15 November 2013

The Invasion Of The Parking Snatchers

I don't read the Washington Times very often.  On the few occasions in which I've done so, it seemed like the New York Post transplanted to the banks of the Potomac.

I've spent enough time in organizations and involved in movements to know that sometimes their most ardent supporters can be their worst enemies.  I've seen too many single-minded activists and pure-and-simple zealots alienate people who could have just as easily been their allies.  

It's almost surreal to see both what I described in the previous two paragraphs come together, as it did in a piece published yesterday.

The WT article was entitled "Residential Parking Sacrificed to Bicycle Lanes: Bike 'Wars'?".  Those of us who live in communities with bike lanes and share programs have heard or read some variation on it by now:  It's like The Invasion of the Body Snatchers, with those alien cyclists and their strange vehicles "taking over" residential and business areas and wresting parking spaces from innocent, bewildered home and business owners.

I almost didn't read the WT article.  I'm glad for whatever influenced me to venture beyond the title and through the first three-quarters or so of the article.  Up to that point, I could have substituted the name of any number of New York City neighborhoods for Alexandria and the story would have been, essentially,the same as the ones we see in the Post (New York, not Washington).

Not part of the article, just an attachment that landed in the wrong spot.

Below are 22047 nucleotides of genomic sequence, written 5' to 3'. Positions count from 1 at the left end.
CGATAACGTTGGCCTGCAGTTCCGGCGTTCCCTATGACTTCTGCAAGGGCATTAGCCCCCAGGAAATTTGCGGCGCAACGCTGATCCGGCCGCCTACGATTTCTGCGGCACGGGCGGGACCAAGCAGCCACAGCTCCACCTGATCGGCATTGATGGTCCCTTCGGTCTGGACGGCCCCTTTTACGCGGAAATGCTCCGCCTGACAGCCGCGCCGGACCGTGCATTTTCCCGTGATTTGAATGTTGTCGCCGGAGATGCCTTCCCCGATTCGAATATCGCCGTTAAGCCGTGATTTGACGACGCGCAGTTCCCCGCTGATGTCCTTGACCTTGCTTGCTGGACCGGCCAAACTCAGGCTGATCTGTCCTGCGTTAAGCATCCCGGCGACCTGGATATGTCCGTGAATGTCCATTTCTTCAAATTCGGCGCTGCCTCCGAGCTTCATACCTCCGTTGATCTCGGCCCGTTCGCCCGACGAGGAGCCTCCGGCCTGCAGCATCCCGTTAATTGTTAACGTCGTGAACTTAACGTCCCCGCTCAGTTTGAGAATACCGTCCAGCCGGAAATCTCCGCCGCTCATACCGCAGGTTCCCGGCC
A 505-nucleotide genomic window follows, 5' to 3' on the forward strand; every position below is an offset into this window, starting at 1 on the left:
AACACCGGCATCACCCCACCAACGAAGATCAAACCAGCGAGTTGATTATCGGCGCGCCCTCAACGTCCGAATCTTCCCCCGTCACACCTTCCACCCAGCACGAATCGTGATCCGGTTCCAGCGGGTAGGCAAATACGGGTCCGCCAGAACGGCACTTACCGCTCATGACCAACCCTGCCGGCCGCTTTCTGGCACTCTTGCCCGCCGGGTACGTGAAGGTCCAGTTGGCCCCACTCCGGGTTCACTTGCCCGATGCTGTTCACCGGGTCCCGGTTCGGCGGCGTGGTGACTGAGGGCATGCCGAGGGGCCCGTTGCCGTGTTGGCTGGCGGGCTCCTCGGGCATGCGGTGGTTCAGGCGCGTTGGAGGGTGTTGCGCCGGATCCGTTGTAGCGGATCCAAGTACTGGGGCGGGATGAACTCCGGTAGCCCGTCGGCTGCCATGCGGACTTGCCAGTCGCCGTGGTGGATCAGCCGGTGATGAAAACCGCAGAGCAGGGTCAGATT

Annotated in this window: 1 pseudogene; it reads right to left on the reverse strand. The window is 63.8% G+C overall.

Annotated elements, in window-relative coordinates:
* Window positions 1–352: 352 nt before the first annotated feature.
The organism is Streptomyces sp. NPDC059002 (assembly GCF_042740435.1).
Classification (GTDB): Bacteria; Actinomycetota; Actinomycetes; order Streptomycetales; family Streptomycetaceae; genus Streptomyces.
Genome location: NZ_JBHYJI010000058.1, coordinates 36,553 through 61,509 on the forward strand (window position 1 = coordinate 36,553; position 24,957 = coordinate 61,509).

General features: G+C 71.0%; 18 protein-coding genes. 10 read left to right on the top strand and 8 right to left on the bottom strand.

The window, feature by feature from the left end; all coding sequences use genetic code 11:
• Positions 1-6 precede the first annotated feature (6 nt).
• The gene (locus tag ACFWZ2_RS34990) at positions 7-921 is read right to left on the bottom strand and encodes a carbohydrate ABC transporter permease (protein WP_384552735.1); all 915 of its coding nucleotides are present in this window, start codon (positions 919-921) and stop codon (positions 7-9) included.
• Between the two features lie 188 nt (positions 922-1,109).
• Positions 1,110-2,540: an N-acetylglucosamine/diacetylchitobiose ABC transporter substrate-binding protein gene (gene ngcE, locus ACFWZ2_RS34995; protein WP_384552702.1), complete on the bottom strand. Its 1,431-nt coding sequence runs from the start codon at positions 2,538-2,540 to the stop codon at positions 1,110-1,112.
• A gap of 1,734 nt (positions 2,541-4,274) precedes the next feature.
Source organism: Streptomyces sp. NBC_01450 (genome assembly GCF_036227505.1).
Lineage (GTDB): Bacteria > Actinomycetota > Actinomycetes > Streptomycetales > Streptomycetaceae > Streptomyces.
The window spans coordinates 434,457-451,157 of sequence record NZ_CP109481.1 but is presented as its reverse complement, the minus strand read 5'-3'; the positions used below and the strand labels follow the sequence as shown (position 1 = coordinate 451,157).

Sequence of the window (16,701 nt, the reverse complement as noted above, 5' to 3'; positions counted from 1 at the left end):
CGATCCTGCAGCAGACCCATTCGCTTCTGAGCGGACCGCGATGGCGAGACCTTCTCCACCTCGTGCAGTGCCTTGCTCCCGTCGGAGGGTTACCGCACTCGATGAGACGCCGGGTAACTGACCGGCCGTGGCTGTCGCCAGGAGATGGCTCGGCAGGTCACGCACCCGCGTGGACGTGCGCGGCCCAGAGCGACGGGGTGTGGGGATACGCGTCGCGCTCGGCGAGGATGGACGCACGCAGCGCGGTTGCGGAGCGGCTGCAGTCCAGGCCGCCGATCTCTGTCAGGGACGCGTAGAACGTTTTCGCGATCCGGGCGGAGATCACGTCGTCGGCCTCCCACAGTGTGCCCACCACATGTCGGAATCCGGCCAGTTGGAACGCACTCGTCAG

I knew something was up, though, when after quoting someone who whined that cyclists "take over," the author of the article wrote, "Another common argument against cyclists and bicycle commuters is that they make up less than two percent of the American population."

Now, I know we're powerful and persistent (and, I daresay, smart), but I don't recall many examples of two percent of the population taking over the other 98 percent.  I also don't recall any group that's insignificant enough to dismiss yet powerful enough to "take over".  

Oh, but it gets even better.  A few sentences later, the author tells is that, on a given day, the number of cyclists who use a certain street exceeds the number of drivers who park in the spaces that would be eliminated for a planned bike lane.  In other words, those spaces are empty more than they're not.  And, as one study pointed out, the majority of the vehicles in those spaces are those of visitors, or they're service vehicles.

Hmm... Maybe if the anti-bike folks continue to make such fallacious arguments, we won't need to be so ardent or strident.  

That said, as I've mentioned in other posts, I'm not 100 percent for more bike lanes. I'm not against them; I just don't think they alone (or in conjunction with bike-share program) will make a community friendlier or safer for cyclists.  I still think it's far more important to have drivers--whether of personal vehicles, city buses or long-haul trucks--who also ride bikes, even if only on occasion. Especially such drivers who are also planners and policy-makers.

As for the WT article I mentioned:  I never would let my students get away with the lapses in logic I found in it.

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